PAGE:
Volume 36 - Article 3 | Pages 73–110  

Parental separation and children’s education in a comparative perspective: Does the burden disappear when separation is more common?

By Martin Kreidl, Martina Štípková, Barbora Hubatková


Background: Parental breakup has, on average, a net negative effect on children’s education. However, it is unclear whether this negative effect changes when parental separation becomes more common.

Objective: We studied the variations in the effect of parental separation on children’s chances of obtaining tertiary education across cohorts and countries with varying divorce rates.

Methods: We applied country and cohort fixed-effect models as well as random-effect models to data from the first wave of the Generations and Gender Survey, complemented by selected macro-level indicators (divorce rate and educational expansion).

Results: Country fixed-effect logistic regressions show that the negative effect of experiencing parental separation is stronger in more-recent birth cohorts. Random-intercept linear probability models confirm that the negative effect of parental breakup is significantly stronger when divorce is more common.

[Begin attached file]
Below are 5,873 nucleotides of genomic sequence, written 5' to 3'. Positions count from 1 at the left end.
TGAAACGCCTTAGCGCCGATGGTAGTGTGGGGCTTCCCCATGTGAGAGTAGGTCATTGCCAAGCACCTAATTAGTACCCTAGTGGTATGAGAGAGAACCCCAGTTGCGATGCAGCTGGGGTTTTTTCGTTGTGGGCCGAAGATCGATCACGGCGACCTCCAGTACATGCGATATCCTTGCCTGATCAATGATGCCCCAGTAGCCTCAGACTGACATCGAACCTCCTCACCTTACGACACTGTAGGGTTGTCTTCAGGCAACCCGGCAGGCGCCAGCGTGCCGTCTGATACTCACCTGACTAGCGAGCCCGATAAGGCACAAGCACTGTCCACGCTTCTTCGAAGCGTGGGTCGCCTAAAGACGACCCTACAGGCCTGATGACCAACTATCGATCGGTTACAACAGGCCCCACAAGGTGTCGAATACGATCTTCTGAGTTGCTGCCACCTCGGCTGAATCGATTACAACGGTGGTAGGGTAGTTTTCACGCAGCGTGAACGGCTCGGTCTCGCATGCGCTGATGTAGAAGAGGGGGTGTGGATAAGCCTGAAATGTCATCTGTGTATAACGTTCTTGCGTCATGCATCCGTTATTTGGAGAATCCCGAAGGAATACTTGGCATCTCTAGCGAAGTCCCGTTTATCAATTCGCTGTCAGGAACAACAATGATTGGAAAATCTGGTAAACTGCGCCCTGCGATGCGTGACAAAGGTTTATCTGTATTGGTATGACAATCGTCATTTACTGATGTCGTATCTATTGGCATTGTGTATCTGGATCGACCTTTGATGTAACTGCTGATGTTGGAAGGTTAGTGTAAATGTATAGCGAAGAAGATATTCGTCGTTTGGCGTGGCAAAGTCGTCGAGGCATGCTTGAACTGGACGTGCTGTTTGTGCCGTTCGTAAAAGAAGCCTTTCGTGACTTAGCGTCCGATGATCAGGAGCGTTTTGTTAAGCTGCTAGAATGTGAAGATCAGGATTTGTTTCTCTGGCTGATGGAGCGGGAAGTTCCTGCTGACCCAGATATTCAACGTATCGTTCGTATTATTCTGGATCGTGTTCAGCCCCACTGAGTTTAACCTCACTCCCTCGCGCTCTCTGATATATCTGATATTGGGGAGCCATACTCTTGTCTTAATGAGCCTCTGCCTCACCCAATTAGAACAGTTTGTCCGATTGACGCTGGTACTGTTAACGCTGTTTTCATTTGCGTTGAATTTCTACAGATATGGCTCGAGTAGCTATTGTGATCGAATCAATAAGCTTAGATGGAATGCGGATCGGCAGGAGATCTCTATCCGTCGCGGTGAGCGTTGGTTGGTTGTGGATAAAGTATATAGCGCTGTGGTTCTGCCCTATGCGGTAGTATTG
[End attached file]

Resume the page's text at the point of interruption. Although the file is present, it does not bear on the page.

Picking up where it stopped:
Conclusions: The results support the low-conflict family dissolution hypothesis, which explains the trend by a rising proportion of low-conflict breakups. A child from a dissolving low-conflict family is likely to be negatively affected by family dissolution, whereas a child from a high-conflict dissolving family experiences relief. As divorce becomes more common and more low-conflict couples separate, more children are negatively affected, and hence, the average effect of breakup is more negative.

Contribution: We show a significant variation in the size of the effect of parental separation on children’s education; the effect becomes more negative when family dissolution is more common.

Author's Affiliation

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